Measuring the Value of the Specialist Management with Acute Rehabilitation Treatment (SMART) Program

Ms Jamie Hunter1, Dr Kristy Coxon2, Ms Caitlyn Robson1

1Westmead Hospital, Westmead, Australia, 2Western Sydney University, Penrith, Australia

Background: The Specialist Management with Acute Rehabilitation Treatment (SMART) program provides multi-disciplinary rehabilitation to acute patients at Westmead Hospital. This program is open to patients across the hospital who have achievable rehabilitation goals. The SMART team work with complex and diverse patients who experience a wide range of rehabilitation outcomes. This study aims to measure changes in patient function from program admission to discharge and identify characteristics of patients most likely to benefit from the program.

Methods: A retrospective file audit was conducted collecting Australasian Rehabilitation Outcomes Centre and Activity Based Funding data for all patients admitted to the SMART program in 2017 and 2018.  Demographic, medical and treatment data were extracted. The Functional Independence Measure (FIM) was used to measure change in function from acute-rehabilitation admission to discharge and compared using Paired t tests. Service outcomes including length of stay, functional change, and discharge destination were modelled using linear and logistic regression to identify patient and service characteristics predicting service outcomes.

Results: Data analysis and extraction is currently underway with approximately 400 patients admitted to SMART in 2017 and 2018.  To date, preliminary data from 2017 (n= 210) indicate patients admitted to the SMART program had an average age of 63 years, experienced an average SMART length of stay of 12 days, functional change of 16 points on the FIM, with a daily FIM efficiency of 2.6 points. Outcomes were linked to both patient and service characteristics including age, diagnosis and length of admission prior to acute-rehabilitation.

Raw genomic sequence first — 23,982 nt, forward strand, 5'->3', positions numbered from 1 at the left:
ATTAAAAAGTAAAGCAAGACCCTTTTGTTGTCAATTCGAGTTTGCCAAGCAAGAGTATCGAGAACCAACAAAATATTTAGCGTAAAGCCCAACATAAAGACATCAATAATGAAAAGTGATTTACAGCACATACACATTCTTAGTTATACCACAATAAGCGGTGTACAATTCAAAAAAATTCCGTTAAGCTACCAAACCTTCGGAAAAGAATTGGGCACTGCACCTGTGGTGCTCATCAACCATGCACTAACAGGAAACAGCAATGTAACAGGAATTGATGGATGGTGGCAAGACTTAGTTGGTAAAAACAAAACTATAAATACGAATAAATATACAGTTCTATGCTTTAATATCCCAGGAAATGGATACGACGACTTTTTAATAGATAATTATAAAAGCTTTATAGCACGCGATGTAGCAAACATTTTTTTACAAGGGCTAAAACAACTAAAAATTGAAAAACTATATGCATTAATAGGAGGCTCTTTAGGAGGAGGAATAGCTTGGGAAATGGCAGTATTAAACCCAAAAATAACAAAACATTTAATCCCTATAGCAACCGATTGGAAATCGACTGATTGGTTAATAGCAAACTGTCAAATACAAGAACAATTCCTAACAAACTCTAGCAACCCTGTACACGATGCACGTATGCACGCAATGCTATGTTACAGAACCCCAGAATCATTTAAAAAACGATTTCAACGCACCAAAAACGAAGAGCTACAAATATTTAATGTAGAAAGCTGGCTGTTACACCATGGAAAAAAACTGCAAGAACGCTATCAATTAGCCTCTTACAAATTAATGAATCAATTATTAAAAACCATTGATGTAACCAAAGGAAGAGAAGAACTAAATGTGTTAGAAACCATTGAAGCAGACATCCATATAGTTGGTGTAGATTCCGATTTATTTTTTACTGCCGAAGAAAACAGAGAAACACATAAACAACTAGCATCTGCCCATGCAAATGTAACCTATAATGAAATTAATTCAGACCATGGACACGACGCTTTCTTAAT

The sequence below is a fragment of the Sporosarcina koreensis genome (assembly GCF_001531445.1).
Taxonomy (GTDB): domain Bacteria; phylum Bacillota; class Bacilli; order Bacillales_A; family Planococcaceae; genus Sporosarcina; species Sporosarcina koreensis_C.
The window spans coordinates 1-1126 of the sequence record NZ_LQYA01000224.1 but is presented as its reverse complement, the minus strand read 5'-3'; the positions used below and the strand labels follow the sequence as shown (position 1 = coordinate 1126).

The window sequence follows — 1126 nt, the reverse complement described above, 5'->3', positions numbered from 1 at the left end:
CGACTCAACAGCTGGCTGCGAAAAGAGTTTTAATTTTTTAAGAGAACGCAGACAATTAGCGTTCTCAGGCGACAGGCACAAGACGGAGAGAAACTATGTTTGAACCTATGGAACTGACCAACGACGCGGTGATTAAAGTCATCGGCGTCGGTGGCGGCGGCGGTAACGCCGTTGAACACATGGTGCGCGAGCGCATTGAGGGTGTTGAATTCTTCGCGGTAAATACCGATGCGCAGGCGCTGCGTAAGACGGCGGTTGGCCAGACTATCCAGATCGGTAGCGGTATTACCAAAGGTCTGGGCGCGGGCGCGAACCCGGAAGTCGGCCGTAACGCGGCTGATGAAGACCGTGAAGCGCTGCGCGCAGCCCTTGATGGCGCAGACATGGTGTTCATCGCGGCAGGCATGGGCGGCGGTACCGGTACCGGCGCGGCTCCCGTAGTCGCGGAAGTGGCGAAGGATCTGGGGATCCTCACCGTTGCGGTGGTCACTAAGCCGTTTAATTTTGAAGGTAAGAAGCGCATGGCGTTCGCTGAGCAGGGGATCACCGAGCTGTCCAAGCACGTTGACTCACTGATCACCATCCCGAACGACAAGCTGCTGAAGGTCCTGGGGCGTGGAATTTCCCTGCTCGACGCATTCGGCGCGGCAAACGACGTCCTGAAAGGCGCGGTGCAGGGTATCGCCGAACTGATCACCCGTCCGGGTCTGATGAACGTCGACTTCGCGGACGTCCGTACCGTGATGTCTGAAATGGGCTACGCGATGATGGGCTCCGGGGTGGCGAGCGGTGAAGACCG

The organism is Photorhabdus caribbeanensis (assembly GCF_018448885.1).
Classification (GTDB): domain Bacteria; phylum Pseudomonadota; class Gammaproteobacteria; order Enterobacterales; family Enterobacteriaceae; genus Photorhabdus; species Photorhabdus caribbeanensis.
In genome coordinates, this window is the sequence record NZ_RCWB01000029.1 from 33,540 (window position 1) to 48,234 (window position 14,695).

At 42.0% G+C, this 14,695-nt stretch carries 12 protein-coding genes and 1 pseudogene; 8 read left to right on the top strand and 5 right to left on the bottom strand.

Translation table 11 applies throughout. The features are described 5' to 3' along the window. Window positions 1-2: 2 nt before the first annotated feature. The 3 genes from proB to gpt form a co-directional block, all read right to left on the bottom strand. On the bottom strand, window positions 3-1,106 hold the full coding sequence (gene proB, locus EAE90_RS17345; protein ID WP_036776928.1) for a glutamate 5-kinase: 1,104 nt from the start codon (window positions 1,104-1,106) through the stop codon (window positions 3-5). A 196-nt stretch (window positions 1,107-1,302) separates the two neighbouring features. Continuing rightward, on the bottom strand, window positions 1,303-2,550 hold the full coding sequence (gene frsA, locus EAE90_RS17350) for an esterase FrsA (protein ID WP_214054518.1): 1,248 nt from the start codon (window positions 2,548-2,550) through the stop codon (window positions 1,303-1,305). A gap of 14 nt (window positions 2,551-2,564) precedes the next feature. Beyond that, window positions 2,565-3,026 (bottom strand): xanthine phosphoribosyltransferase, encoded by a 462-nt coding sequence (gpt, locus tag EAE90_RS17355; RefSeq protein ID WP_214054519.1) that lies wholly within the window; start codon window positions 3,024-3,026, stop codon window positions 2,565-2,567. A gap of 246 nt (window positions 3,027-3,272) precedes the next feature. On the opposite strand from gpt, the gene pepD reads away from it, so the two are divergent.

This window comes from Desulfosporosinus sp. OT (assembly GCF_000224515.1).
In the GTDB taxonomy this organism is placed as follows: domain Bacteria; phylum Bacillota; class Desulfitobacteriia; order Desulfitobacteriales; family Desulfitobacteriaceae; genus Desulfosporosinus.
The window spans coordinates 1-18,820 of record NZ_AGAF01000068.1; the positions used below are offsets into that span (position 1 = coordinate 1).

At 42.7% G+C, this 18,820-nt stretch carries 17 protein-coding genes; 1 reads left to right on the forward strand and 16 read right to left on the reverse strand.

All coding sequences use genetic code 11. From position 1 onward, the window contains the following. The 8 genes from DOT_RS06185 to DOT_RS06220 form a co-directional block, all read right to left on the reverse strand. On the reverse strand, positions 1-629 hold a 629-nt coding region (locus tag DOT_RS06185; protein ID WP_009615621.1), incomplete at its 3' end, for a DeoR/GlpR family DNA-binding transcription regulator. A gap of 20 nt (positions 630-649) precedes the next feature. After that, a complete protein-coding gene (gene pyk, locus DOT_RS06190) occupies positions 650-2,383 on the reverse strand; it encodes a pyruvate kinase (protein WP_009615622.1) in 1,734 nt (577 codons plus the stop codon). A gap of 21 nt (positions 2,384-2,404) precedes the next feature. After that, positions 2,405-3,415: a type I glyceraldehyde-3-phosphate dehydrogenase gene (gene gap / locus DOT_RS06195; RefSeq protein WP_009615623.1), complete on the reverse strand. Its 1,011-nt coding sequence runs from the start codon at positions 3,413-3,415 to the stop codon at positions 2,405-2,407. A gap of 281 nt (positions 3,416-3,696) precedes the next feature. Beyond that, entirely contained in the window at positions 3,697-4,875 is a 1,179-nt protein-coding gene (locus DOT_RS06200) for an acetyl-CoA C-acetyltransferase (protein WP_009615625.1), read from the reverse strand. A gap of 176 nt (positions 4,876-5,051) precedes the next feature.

Discussion: Measuring patient and service outcomes of acute-rehabilitation helps identify the value and impact of early multi-disciplinary intervention in the acute-rehabilitation phase. Findings may guide referral criteria, and help tailor service provision and rehabilitation timing to maximise service outcomes.


Jamie Hunter is an occupational therapist with a Masters of Primary Health Care and a clinical background in rehabilitation and neurology. Jamie is senior Occupational Therapist on the SMART (acute-rehabilitation) team at Westmead Hospital and is a member of the Western Sydney Allied Health Research Steering Committee and the ACI Rehabilitation Network’s Data Measurement and Outcomes Committee.

Dr Kristy Coxon is a registered occupational therapist with a PhD in Public Health from the University of Sydney and a background in clinical practice education and research. Kristy is Academic Course Advisor for the occupational therapy program at Western Sydney University and holds a research fellow position in the Injury Division of The George Institute for Global Health.  Kristy has established a strong research profile in the areas of transport, community mobility, safety and injury prevention. Kristy has presented papers at conferences both nationally and internationally, and has published her research in internationally recognised peer-reviewed journals.

Caitlyn Robson is a 4th year Honours Student at the Western Sydney University

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